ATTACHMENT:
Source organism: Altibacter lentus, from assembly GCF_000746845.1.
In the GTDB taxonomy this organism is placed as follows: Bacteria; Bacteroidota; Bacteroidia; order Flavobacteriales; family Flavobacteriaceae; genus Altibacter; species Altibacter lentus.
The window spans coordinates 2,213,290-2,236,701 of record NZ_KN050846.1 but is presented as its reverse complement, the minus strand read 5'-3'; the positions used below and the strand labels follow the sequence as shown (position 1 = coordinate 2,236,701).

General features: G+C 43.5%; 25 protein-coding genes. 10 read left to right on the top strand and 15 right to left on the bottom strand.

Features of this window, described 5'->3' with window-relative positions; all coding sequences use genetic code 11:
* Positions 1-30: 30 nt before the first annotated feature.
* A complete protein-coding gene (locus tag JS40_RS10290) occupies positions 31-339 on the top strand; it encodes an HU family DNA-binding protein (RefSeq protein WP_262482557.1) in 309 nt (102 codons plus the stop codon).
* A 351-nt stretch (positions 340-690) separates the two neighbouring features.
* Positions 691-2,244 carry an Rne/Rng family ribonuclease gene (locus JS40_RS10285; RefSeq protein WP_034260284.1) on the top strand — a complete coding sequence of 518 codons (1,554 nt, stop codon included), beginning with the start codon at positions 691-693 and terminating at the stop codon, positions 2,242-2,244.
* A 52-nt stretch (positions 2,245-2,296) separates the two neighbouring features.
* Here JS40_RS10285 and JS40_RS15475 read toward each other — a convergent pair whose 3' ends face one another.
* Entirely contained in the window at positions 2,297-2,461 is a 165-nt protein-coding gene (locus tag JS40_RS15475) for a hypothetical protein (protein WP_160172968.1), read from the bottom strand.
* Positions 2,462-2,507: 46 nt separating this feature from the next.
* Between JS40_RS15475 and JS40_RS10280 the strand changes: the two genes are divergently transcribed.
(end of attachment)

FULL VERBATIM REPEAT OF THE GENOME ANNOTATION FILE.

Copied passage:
Source organism: Altibacter lentus, from assembly GCF_000746845.1.
In the GTDB taxonomy this organism is placed as follows: Bacteria; Bacteroidota; Bacteroidia; order Flavobacteriales; family Flavobacteriaceae; genus Altibacter; species Altibacter lentus.
The window spans coordinates 2,213,290-2,236,701 of record NZ_KN050846.1 but is presented as its reverse complement, the minus strand read 5'-3'; the positions used below and the strand labels follow the sequence as shown (position 1 = coordinate 2,236,701).

General features: G+C 43.5%; 25 protein-coding genes. 10 read left to right on the top strand and 15 right to left on the bottom strand.

Features of this window, described 5'->3' with window-relative positions; all coding sequences use genetic code 11:
* Positions 1-30: 30 nt before the first annotated feature.
* A complete protein-coding gene (locus tag JS40_RS10290) occupies positions 31-339 on the top strand; it encodes an HU family DNA-binding protein (RefSeq protein WP_262482557.1) in 309 nt (102 codons plus the stop codon).
* A 351-nt stretch (positions 340-690) separates the two neighbouring features.
* Positions 691-2,244 carry an Rne/Rng family ribonuclease gene (locus JS40_RS10285; RefSeq protein WP_034260284.1) on the top strand — a complete coding sequence of 518 codons (1,554 nt, stop codon included), beginning with the start codon at positions 691-693 and terminating at the stop codon, positions 2,242-2,244.
* A 52-nt stretch (positions 2,245-2,296) separates the two neighbouring features.
* Here JS40_RS10285 and JS40_RS15475 read toward each other — a convergent pair whose 3' ends face one another.
* Entirely contained in the window at positions 2,297-2,461 is a 165-nt protein-coding gene (locus tag JS40_RS15475) for a hypothetical protein (protein WP_160172968.1), read from the bottom strand.
* Positions 2,462-2,507: 46 nt separating this feature from the next.
* Between JS40_RS15475 and JS40_RS10280 the strand changes: the two genes are divergently transcribed.